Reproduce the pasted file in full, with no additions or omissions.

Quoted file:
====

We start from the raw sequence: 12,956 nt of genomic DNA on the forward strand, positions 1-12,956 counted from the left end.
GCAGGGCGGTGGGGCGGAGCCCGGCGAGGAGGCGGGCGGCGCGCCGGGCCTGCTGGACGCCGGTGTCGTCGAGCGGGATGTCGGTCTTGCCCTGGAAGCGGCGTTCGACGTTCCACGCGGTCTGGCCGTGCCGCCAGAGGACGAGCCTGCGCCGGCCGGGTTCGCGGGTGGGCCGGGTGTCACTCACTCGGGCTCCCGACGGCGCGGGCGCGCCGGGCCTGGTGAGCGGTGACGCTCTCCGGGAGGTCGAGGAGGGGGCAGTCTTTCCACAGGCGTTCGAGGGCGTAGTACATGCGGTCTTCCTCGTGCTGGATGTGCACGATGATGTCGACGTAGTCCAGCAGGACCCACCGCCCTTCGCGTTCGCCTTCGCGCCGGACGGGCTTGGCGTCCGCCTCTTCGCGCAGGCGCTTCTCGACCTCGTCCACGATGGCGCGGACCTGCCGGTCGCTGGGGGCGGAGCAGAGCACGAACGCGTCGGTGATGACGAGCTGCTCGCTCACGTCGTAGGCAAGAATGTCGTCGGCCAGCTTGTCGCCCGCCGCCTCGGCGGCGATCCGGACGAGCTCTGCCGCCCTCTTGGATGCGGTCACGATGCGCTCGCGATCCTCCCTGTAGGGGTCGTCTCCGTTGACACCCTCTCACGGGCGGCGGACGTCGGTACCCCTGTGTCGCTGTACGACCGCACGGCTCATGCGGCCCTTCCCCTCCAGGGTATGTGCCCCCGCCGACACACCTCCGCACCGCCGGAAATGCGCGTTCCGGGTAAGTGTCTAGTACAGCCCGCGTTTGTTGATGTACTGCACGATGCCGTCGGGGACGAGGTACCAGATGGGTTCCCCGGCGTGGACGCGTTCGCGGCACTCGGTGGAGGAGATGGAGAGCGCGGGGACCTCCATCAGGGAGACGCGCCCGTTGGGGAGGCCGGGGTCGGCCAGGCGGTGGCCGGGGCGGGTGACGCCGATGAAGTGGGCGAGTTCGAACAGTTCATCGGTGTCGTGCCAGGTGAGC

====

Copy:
We start from the raw sequence: 12,956 nt of genomic DNA on the forward strand, positions 1-12,956 counted from the left end.
GCAGGGCGGTGGGGCGGAGCCCGGCGAGGAGGCGGGCGGCGCGCCGGGCCTGCTGGACGCCGGTGTCGTCGAGCGGGATGTCGGTCTTGCCCTGGAAGCGGCGTTCGACGTTCCACGCGGTCTGGCCGTGCCGCCAGAGGACGAGCCTGCGCCGGCCGGGTTCGCGGGTGGGCCGGGTGTCACTCACTCGGGCTCCCGACGGCGCGGGCGCGCCGGGCCTGGTGAGCGGTGACGCTCTCCGGGAGGTCGAGGAGGGGGCAGTCTTTCCACAGGCGTTCGAGGGCGTAGTACATGCGGTCTTCCTCGTGCTGGATGTGCACGATGATGTCGACGTAGTCCAGCAGGACCCACCGCCCTTCGCGTTCGCCTTCGCGCCGGACGGGCTTGGCGTCCGCCTCTTCGCGCAGGCGCTTCTCGACCTCGTCCACGATGGCGCGGACCTGCCGGTCGCTGGGGGCGGAGCAGAGCACGAACGCGTCGGTGATGACGAGCTGCTCGCTCACGTCGTAGGCAAGAATGTCGTCGGCCAGCTTGTCGCCCGCCGCCTCGGCGGCGATCCGGACGAGCTCTGCCGCCCTCTTGGATGCGGTCACGATGCGCTCGCGATCCTCCCTGTAGGGGTCGTCTCCGTTGACACCCTCTCACGGGCGGCGGACGTCGGTACCCCTGTGTCGCTGTACGACCGCACGGCTCATGCGGCCCTTCCCCTCCAGGGTATGTGCCCCCGCCGACACACCTCCGCACCGCCGGAAATGCGCGTTCCGGGTAAGTGTCTAGTACAGCCCGCGTTTGTTGATGTACTGCACGATGCCGTCGGGGACGAGGTACCAGATGGGTTCCCCGGCGTGGACGCGTTCGCGGCACTCGGTGGAGGAGATGGAGAGCGCGGGGACCTCCATCAGGGAGACGCGCCCGTTGGGGAGGCCGGGGTCGGCCAGGCGGTGGCCGGGGCGGGTGACGCCGATGAAGTGGGCGAGTTCGAACAGTTCATCGGTGTCGTGCCAGGTGAGC